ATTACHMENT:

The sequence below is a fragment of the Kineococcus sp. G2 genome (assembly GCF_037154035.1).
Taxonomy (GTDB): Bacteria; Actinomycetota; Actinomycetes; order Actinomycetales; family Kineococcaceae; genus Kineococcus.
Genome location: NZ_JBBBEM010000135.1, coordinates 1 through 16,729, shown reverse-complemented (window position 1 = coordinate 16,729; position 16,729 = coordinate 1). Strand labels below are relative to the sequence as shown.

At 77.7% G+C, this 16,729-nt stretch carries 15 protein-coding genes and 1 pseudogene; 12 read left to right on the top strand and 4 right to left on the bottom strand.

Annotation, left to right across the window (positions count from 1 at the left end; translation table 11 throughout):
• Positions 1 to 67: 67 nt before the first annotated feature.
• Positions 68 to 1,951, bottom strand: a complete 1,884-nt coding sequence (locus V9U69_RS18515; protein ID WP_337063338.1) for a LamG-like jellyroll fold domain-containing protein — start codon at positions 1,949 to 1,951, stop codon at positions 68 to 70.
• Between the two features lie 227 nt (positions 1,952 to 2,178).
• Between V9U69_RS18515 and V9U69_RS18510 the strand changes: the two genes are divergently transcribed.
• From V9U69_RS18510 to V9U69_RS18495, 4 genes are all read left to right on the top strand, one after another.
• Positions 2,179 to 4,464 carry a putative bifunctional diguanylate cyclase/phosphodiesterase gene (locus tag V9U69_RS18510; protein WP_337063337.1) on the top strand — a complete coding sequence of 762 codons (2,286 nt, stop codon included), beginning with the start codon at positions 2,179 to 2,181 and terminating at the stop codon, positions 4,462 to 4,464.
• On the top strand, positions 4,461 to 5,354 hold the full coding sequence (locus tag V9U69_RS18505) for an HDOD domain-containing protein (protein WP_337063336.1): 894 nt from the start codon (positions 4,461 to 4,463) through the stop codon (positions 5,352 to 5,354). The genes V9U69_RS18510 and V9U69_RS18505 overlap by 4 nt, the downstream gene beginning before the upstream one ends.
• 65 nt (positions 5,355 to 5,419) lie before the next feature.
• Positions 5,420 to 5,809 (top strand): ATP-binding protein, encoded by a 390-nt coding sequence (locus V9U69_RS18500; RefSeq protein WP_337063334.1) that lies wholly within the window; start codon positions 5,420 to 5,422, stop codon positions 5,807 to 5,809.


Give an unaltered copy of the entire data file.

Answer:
The sequence below is a fragment of the Kineococcus sp. G2 genome (assembly GCF_037154035.1).
Taxonomy (GTDB): Bacteria; Actinomycetota; Actinomycetes; order Actinomycetales; family Kineococcaceae; genus Kineococcus.
Genome location: NZ_JBBBEM010000135.1, coordinates 1 through 16,729, shown reverse-complemented (window position 1 = coordinate 16,729; position 16,729 = coordinate 1). Strand labels below are relative to the sequence as shown.

At 77.7% G+C, this 16,729-nt stretch carries 15 protein-coding genes and 1 pseudogene; 12 read left to right on the top strand and 4 right to left on the bottom strand.

Annotation, left to right across the window (positions count from 1 at the left end; translation table 11 throughout):
• Positions 1 to 67: 67 nt before the first annotated feature.
• Positions 68 to 1,951, bottom strand: a complete 1,884-nt coding sequence (locus V9U69_RS18515; protein ID WP_337063338.1) for a LamG-like jellyroll fold domain-containing protein — start codon at positions 1,949 to 1,951, stop codon at positions 68 to 70.
• Between the two features lie 227 nt (positions 1,952 to 2,178).
• Between V9U69_RS18515 and V9U69_RS18510 the strand changes: the two genes are divergently transcribed.
• From V9U69_RS18510 to V9U69_RS18495, 4 genes are all read left to right on the top strand, one after another.
• Positions 2,179 to 4,464 carry a putative bifunctional diguanylate cyclase/phosphodiesterase gene (locus tag V9U69_RS18510; protein WP_337063337.1) on the top strand — a complete coding sequence of 762 codons (2,286 nt, stop codon included), beginning with the start codon at positions 2,179 to 2,181 and terminating at the stop codon, positions 4,462 to 4,464.
• On the top strand, positions 4,461 to 5,354 hold the full coding sequence (locus tag V9U69_RS18505) for an HDOD domain-containing protein (protein WP_337063336.1): 894 nt from the start codon (positions 4,461 to 4,463) through the stop codon (positions 5,352 to 5,354). The genes V9U69_RS18510 and V9U69_RS18505 overlap by 4 nt, the downstream gene beginning before the upstream one ends.
• 65 nt (positions 5,355 to 5,419) lie before the next feature.
• Positions 5,420 to 5,809 (top strand): ATP-binding protein, encoded by a 390-nt coding sequence (locus V9U69_RS18500; RefSeq protein WP_337063334.1) that lies wholly within the window; start codon positions 5,420 to 5,422, stop codon positions 5,807 to 5,809.